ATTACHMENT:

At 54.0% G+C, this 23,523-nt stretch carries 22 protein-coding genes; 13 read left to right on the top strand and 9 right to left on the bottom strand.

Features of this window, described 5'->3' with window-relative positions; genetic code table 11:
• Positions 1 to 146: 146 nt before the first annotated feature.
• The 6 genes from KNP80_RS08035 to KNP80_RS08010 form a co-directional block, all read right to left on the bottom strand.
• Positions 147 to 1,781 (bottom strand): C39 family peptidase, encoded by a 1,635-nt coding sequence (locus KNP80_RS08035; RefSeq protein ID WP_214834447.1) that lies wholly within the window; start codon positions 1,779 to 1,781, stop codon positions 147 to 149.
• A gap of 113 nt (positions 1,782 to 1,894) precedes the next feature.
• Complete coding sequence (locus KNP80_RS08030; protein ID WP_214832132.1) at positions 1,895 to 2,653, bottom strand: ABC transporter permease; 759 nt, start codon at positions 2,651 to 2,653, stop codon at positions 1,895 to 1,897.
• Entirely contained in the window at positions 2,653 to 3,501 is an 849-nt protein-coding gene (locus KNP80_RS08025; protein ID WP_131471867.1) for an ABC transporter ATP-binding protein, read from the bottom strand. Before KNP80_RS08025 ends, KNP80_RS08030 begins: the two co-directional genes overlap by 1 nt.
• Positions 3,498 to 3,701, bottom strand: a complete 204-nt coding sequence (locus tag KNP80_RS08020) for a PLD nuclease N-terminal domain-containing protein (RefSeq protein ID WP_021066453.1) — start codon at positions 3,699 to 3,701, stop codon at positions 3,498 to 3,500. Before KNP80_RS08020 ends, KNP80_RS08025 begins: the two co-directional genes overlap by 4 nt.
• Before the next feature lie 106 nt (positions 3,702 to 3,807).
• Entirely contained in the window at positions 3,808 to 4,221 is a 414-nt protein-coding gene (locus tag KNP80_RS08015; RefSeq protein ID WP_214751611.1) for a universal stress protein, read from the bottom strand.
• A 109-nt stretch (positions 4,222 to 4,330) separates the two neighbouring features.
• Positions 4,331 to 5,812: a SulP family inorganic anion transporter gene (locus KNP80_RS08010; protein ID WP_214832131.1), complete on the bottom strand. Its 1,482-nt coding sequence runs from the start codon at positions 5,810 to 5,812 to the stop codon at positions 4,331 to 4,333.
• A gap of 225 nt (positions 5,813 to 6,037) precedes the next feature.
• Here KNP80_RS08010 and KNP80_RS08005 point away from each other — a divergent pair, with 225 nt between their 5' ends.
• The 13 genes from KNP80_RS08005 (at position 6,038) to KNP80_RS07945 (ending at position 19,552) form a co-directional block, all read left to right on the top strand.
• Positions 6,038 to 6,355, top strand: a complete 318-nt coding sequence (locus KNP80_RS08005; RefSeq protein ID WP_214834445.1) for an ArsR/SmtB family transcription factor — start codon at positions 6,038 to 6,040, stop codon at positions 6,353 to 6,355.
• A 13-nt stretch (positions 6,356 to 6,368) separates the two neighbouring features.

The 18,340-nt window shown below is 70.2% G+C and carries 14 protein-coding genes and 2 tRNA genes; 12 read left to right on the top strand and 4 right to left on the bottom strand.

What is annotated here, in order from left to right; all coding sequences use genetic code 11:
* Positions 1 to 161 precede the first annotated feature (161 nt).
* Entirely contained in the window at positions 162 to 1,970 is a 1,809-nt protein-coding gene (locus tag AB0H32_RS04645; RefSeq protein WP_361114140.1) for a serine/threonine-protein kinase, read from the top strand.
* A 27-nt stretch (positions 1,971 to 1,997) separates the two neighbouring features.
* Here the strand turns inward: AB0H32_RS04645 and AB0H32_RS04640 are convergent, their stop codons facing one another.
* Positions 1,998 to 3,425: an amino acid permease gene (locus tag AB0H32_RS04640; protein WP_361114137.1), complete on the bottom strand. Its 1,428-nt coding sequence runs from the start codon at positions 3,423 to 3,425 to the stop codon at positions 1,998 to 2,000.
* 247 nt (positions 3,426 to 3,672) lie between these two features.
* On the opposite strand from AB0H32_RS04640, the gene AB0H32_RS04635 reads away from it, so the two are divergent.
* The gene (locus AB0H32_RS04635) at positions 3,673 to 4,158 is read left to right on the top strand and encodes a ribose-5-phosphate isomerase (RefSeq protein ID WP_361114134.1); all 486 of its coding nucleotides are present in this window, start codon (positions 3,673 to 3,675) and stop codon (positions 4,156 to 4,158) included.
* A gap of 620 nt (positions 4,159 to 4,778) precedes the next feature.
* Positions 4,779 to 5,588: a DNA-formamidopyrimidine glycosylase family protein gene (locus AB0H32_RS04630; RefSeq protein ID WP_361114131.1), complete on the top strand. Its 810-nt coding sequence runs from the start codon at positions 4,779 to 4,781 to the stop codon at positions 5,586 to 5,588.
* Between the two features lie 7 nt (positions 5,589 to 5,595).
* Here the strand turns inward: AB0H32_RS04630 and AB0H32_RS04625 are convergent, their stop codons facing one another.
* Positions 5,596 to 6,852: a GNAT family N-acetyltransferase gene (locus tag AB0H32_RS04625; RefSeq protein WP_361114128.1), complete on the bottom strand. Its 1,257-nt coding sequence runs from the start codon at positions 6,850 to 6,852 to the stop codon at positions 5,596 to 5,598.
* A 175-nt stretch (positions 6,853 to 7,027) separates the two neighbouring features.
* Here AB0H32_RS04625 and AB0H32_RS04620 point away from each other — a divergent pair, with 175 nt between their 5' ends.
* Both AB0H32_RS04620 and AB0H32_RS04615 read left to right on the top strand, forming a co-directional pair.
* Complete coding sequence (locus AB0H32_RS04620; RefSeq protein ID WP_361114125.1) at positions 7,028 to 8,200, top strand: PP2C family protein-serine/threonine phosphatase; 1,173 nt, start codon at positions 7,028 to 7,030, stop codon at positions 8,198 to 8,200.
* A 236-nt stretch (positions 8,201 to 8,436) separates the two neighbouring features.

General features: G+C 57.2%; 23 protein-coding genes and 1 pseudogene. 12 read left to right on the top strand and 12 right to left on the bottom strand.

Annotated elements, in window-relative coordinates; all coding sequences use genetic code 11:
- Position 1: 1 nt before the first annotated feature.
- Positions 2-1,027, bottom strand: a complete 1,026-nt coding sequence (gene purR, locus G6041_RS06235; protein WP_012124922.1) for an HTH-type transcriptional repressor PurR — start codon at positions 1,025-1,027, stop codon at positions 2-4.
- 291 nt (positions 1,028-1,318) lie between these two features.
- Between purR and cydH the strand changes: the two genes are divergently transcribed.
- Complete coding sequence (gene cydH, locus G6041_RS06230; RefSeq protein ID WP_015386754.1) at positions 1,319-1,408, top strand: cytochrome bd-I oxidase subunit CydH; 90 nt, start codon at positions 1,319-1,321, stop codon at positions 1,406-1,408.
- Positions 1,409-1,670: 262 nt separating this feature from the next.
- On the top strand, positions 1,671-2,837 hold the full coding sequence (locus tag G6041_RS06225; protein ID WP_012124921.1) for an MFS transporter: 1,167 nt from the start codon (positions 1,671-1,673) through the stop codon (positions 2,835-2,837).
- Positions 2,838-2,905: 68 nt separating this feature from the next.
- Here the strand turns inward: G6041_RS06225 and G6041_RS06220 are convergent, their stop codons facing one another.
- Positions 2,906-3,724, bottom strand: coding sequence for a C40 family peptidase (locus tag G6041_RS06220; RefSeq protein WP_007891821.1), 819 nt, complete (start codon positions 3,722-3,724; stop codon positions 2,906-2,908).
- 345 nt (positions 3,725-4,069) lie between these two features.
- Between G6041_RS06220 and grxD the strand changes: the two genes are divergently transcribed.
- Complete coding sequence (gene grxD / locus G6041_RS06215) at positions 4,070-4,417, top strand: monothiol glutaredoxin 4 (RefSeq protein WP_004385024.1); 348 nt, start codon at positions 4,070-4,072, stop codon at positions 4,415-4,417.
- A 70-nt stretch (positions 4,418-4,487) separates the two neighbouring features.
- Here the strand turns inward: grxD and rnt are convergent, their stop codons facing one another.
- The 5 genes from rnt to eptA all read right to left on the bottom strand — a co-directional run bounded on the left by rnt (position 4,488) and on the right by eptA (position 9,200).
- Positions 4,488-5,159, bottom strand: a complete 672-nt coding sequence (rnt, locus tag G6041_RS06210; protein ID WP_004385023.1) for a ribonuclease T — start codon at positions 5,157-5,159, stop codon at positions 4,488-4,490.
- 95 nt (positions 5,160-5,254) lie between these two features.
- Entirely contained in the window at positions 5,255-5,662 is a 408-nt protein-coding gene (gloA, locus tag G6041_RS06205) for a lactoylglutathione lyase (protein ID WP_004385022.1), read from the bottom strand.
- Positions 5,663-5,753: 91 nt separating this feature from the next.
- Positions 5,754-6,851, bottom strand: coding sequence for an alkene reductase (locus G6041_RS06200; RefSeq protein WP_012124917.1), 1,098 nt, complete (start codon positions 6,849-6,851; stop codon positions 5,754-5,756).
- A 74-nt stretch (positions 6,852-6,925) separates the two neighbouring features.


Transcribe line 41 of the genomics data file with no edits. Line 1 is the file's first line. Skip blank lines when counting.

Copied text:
- Position 1: 1 nt before the first annotated feature.